A Book About a City: Picks for the TPL Reading Challenge
Explore the cities around the world, from Seoul to New Orleans, with recommended reads for the "a book about a city" category.
Remnants of Mid-Century Toronto photographs by Vik Pahwa and edited by Matthew Blackett
Every Torontonian will find a building they recognize in this tribute to Toronto's mid-century architecture. From apartment towers and places of worship to ventilation shafts and electrical substations, Remnants of Mid-Century Toronto finds wonder in the everyday structures that surround us.
- a book by an author from Toronto
Here are some recommendations from TPL staff for this category.
Love in the Big City by Sang Young Park, translated by Anton Hur
Told with warmth and honesty, Love in the Big City follows Young, a gay Korean man and aspiring author, who is searching for love in Seoul, South Korea. In all four of its interconnected parts, this slim novel moves between the past and present to explore people and relationships significant to Young throughout his twenties and thirties. The narrative voice is so candid and distinct that I felt like an old friend listening to Young discuss his relationships over drinks at a bar. Love in the Big City is a moving, raw, and often humorous look at young queer life in Seoul.
Beijing Confidential is a non-fiction account of the author's journey back to Beijing, over thirty years after attending university there during Mao Zedong's reign. Laden with history and before-after comparisons of areas in and around Beijing, this personal memoir offers a unique, blunt, and often humorous account of Wong's experiences. I also highly recommend Wong's first book about China, Red China Blues.
Zoo City by Lauren Beukes
In a world where each person has a constant animal companion (whose well-being is directly tied to their own!), Zinzi is a freelance finder of lost things. In this case, she's hired by a high-powered music producer to find a missing pop star. Missing people are her least favourite kind of case, but this one just might pay well enough to get her out of the impoverished Zoo City. This thriller left me wanting to see a lot more of the world Beukes has created, but instead it races you to a truly wild and over-the-top finish.
Likeness by David Macfarlane
The city in question is Hamilton, Ontario, but mostly the Hamilton of the author's youth. Macfarlane is approached by Canadian artist John Hartman to introduce him to, and participate in a painting of Hamilton as part of a series of paintings Hartman is doing of Canadian authors and cities. (The result is the terrific Many Lives Mark this Place, which would be another good entry for this category.)
Through the finished painting (which improbably ends up in Macfarlane's house for a time), Macfarlane simultaneously explores his memories of his childhood and youth in Hamilton as he and his family grapple with his grown son's serious illness. It is at times very funny and very moving.
The Saturday Night Ghost Club by Craig Davidson
Jake Baker, who is a neurosurgeon, reflects about a summer in the 1980s growing up in Niagara Falls. During this summer, he forms a strong bond with his quirky uncle Calvin. Along with his new friends Billy and Dove Yellowbird, he frequents Calvin's occult shop and explores haunted spots with him. Calvin calls this group The Saturday Night Ghost Club. As Jake reveals more about this year in his childhood, we learn why his uncle is obsessed with haunted spots in the city. I enjoyed this book a lot and found it all the more interesting looking up references mentioned throughout on Google Maps, such as streets, neighbourhoods and legendary haunted spots like the Screaming Tunnel.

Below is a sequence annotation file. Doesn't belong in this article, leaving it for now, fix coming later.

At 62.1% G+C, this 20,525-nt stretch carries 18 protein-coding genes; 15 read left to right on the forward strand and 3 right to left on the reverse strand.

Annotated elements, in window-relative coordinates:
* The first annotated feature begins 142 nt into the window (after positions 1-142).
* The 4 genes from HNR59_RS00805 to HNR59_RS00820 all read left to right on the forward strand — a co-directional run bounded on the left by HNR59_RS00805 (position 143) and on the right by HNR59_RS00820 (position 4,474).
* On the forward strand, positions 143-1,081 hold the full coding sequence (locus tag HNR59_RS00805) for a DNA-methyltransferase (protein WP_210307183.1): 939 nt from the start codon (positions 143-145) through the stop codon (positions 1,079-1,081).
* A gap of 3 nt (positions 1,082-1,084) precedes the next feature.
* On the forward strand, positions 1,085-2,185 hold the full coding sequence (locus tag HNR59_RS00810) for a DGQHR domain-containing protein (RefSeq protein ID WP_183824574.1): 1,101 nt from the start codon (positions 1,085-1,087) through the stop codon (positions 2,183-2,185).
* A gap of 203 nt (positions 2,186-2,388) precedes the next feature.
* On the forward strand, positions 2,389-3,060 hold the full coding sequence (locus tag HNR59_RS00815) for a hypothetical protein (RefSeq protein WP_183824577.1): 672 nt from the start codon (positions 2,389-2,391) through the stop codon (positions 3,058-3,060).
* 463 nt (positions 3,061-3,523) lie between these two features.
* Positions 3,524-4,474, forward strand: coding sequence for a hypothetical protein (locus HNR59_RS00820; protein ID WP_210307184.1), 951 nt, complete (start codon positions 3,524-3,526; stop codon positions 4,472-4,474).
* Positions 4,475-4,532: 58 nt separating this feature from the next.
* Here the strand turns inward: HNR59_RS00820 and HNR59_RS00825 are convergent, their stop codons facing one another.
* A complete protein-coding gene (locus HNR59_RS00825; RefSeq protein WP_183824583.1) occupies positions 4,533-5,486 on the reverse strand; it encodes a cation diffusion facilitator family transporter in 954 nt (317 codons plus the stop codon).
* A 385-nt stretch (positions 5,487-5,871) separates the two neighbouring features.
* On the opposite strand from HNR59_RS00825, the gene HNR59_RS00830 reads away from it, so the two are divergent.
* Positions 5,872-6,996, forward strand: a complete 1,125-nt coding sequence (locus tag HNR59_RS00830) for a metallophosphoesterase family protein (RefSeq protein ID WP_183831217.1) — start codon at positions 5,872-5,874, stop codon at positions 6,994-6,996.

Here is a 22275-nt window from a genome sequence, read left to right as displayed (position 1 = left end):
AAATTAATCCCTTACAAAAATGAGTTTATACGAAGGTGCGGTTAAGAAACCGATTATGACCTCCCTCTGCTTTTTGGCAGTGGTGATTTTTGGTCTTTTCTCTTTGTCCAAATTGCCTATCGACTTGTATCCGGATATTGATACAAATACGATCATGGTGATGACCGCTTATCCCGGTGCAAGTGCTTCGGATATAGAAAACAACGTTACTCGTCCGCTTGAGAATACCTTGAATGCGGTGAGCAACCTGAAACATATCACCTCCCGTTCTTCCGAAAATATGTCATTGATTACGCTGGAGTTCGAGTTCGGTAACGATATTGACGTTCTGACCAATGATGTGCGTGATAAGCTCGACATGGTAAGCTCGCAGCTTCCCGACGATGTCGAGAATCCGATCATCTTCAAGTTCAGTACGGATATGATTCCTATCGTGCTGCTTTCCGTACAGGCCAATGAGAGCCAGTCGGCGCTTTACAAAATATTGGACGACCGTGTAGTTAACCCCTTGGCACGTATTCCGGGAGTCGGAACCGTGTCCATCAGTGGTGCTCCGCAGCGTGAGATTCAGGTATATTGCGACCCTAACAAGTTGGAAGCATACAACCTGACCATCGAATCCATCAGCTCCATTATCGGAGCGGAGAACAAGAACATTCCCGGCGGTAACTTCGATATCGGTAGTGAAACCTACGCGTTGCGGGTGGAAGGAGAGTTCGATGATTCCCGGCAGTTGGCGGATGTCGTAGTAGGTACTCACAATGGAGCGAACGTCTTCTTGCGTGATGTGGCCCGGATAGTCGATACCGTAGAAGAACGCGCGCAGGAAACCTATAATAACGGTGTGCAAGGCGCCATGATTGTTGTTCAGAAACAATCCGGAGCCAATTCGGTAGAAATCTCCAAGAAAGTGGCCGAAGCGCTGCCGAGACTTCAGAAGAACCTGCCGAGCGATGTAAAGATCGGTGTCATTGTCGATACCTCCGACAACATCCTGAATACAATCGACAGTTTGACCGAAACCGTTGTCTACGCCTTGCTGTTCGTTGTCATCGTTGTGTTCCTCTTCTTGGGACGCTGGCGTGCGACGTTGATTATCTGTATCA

This Lovely City by Louise Hare
This book of historical fiction takes place in 1950 London. Lawrie Matthews is arriving from Jamaica aboard the Empire Windrush, to answer the call for labour. Working as a mailman, he discovers a young child's body and is automatically a suspect. After a warm welcome to all the passengers of the Windrush, the city turns on them when this crime is committed. I loved the complex characters in this book, and it was really interesting reading about the history and the continued issues today.
A Confederacy of Dunces by John Kennedy Toole
In A Confederacy of Dunces, New Orleans appears to be one of the main characters! Vibrant descriptions of the city, its unique neighborhoods (especially the French Quarter) and quirky inhabitants make reading this book a real pleasure. I especially recommend the audio version available as a digital file or on CDs with Barret Whitener doing an amazing job portraying New Orleans' vernacular, with each character having their distinctive sound.
Open City by Teju Cole
Feeling adrift after ending a relationship, Julius, a young Nigerian doctor living in New York, takes long walks through the city while listening to the stories of fellow immigrants until a shattering truth is revealed. The book has an ending you might not see coming.
—Alyson, Senior Branch Head
Last Exit to Brooklyn by Hubert Selby
Linked stories about grimy 1950s New York. If you've read Selby's Requiem for a Dream, you know he spares nothing. I found it riveting, but there's no happy ending here.
—Alyson, Senior Branch Head
If you like to read in French, check out the list of recommended books for "le roman d'une ville" - there's a mix of books, ebooks and digital audiobooks to try!
Recommendations from the Facebook Group
These are just some of the recommendations from our Facebook TPL Reading Challenge 2022 discussion group. You can read the entire thread, even if you don't have a Facebook account.
- The City We Became by N.K. Jemisin
- In the Skin of a Lion by Michael Ondaatje
- Brown Girl in the Ring by Nalo Hopkinson
- The Devil in the White City: Murder, Magic, and Madness at the Fair that Changed America by Erik Larson
- Life in the City of Dirty Water by Clayton Thomas-Muller